Clubfoot is a common pediatric orthopaedic deformity. Despite the popularity of Ponseti’s method and night splints such as the Denis–Browne method, there is still an 11–47% rate of deformity relapse reported in the literature. The technique to make traditional orthotics is dependent on a nonweight-bearing casting or foot imprint. These splints outdate clinical treatment trends and only apply to patients who are of nonwalking age. This study shows that a new procedure utilizing computer aided design and the finite element method can be employed to develop a customized weight-bearing dynamic orthotic. In addition, the plantar pressure distribution and the trajectory of the center of this pressure distribution are used to design the orthotic. It is shown that the trajectory of the center of pressure, traditionally used in gait analysis, can be used not only to quantify the severity of the foot deformity but to design a custom orthotic as well. Also, the new procedure allows the custom orthotic to be designed and analyzed within a day. The new orthotic design is composed of soft foam interior layers and a polymer supportive exterior layer. It is proved that rapid prototyping technologies employing selective laser sintering can be used to construct these layers to produce a custom orthotic within a 24 h time frame.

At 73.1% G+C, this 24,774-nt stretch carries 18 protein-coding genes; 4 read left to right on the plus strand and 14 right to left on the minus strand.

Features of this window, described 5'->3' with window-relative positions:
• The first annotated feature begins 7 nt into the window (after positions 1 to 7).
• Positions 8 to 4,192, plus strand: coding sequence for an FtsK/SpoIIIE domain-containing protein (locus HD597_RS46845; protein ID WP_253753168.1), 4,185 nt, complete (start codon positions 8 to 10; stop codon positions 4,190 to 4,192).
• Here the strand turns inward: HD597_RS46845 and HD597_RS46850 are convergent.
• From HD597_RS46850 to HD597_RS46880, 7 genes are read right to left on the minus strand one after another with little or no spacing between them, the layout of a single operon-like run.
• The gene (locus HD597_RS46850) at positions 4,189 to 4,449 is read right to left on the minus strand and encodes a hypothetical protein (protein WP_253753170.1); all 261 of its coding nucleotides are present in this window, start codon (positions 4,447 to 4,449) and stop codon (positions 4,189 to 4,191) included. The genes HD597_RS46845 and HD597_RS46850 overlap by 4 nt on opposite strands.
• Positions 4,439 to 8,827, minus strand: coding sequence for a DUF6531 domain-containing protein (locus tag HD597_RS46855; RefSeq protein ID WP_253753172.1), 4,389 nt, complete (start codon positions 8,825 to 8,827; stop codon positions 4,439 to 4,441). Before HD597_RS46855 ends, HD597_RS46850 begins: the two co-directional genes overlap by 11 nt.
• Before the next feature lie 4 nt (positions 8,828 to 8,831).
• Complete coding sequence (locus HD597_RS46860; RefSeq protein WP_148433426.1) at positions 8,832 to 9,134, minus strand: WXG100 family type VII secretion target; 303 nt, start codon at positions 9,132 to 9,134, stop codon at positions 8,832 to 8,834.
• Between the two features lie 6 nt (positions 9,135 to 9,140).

A New Method in the Design of a Dynamic Pedorthosis for Children With Residual Clubfoot
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Rizza, R., Liu, X., Thometz, J., Lyon, R., and Tassone, C. (August 4, 2010). "A New Method in the Design of a Dynamic Pedorthosis for Children With Residual Clubfoot." ASME. J. Med. Devices. June 2010; 4(2): 021004. https://doi.org/10.1115/1.4001814
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